At Home He's a Tourist

He fills his head with culture/ He gives himself an ulcer.

Friday, February 04, 2005

The meeting with the Social Sciences Division chair bore fruit quickly, at least, though not of the desired quality: today I received a request for about $2000 worth of history and geography videos. Unfortunately the degree of academic vigor here barely surpasses that of high school, and so many instructors like to pad out their classes with audiovisuals, for which we foot the bill.

Started E. R. Eddison, Mistress of Mistresses, last night. Does anyone else like to read out loud?

I leave you with this quote from a review of The Future of the Southern Plains in the American Historical Review:

Perhaps the clearest indication of the state of the Southern Plains today lies in its image among Americans. Earlier writers, artists, and travelers—John James Audubon, Georgia O'Keeffe, Willa Cather, and others—left remarkable descriptions of its scenery, wildlife, and open spaces. Today, though, the region evokes no such admiration. As Deborah Popper observed: "There is nothing here. It is un-country." Flores explains that modern attitudes reflect the transformation of the Great Plains in the late nineteenth and early twentieth centuries when "we dismantled a ten-thousand-year-old ecology, very likely one of the most exciting natural spectacles in the world" (p. 223). The combination of a "war on Plains wildlife" and the plowing up of the grasslands helped produce the landscape we see today.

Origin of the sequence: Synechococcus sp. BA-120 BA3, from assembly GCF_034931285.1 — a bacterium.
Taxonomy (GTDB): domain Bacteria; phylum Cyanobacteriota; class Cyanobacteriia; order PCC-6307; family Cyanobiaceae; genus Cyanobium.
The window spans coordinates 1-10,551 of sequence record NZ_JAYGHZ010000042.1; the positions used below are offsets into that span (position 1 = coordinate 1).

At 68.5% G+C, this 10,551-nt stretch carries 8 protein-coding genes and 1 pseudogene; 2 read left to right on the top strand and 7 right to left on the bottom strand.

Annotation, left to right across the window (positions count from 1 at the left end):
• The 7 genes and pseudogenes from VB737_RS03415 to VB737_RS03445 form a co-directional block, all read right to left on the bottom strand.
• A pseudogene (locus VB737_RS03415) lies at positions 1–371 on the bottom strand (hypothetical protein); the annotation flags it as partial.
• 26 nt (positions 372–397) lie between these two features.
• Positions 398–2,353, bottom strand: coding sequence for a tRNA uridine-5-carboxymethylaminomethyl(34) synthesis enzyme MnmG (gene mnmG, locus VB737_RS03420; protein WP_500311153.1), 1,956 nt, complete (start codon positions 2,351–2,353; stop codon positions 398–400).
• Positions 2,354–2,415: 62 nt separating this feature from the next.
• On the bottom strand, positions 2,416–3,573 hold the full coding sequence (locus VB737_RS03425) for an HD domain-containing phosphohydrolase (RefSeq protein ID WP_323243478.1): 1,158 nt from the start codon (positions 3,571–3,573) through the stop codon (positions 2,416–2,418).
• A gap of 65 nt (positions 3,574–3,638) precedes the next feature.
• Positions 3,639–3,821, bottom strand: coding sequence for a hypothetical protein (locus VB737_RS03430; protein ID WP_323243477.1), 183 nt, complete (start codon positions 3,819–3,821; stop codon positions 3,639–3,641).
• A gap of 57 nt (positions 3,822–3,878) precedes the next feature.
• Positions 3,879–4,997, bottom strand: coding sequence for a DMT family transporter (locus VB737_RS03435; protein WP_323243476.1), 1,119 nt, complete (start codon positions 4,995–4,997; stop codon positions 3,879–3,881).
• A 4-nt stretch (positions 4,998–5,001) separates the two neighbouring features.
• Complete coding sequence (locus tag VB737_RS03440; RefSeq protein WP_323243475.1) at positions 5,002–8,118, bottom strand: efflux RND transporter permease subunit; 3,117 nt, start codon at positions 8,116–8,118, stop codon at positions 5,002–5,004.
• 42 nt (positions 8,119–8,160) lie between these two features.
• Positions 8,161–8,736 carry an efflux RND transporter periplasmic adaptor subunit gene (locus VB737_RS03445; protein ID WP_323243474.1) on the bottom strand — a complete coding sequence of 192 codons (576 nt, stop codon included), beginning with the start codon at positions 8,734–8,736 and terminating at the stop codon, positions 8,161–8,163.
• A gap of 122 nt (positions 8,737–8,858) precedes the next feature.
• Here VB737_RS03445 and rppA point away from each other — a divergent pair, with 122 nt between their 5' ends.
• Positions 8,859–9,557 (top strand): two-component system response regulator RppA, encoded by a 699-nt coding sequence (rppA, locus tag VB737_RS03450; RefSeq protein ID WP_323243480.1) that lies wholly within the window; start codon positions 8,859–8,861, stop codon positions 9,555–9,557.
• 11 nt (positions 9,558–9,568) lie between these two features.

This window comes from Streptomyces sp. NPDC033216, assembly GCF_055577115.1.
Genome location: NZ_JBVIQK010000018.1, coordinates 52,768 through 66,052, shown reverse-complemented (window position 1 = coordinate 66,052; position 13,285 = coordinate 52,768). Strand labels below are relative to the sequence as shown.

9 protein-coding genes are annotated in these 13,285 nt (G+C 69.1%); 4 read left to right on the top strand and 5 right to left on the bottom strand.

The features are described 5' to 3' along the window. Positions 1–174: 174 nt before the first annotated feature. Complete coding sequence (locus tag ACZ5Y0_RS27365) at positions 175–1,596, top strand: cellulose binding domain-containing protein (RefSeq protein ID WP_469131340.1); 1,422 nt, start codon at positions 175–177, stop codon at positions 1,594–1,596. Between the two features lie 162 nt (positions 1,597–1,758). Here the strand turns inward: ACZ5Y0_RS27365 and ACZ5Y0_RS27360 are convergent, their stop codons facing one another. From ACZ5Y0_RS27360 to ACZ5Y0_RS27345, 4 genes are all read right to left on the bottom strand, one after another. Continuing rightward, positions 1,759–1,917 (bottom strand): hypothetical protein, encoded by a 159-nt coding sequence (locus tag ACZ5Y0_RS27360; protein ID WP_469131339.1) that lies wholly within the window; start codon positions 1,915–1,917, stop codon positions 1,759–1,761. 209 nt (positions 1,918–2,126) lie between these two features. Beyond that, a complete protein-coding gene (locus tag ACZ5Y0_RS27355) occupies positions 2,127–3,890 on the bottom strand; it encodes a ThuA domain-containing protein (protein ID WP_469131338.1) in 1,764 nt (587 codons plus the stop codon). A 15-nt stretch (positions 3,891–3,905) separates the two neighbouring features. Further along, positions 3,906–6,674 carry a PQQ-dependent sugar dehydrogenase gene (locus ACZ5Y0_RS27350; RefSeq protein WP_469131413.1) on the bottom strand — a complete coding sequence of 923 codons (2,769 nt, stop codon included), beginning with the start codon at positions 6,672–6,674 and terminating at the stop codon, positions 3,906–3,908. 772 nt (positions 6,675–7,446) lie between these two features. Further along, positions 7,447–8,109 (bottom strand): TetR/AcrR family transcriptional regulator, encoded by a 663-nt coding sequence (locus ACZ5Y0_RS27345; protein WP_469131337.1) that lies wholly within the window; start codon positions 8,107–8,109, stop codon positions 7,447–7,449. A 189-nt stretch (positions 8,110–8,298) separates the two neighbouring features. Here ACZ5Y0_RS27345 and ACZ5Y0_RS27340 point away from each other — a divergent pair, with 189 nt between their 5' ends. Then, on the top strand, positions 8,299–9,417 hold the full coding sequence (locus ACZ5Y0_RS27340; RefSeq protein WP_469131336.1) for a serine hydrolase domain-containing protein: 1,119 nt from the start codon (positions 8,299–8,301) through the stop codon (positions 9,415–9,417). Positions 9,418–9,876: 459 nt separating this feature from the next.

Anonymous Anonymous said...

I don't normally read out loud, but for a something entitled "Mistress of Mistresses" I might make an exception.


6:07 PM  
Blogger Carlos said...

I've only read the prologue and already there's a poem about "splendid breasts," so yeah, it could turn out to be that kind of book.

6:19 PM  
Anonymous Anonymous said...

If it's E.R. Eddison, it'll probably bear reading aloud.

Your Ms. Popper's comments have many precedents in the chronicles of urban snobbery. "Flyover country", "There's no there there", etc. Woody Allen once described everything outside of Manhattan as a place where "the only cultural advantage is being able to make a right turn on red." However, Ms. Popper seems to be a ibt more intellectually serious than the sources of those comments, at least judging from this article.Have you ever read William Least Heat Moon's PrairieErth?

I like the place I live reasonably well, based on what I hear and read about it, but I practically never have time to see or enjoy any of it at first hand, other stopping to get gas and buying groceries at 11:00 at night.


2:36 PM  
Blogger Carlos said...

Yeah, I came up with that article too, which made it seem that Popper's criticisms arose from a genuine concern about the fate of the Great Plains. And I'll admit that on the rare occasions I have come across vistas unspoiled by cotton farming (mostly northeast of here) I thought they had a sort of beauty.

5:44 PM  

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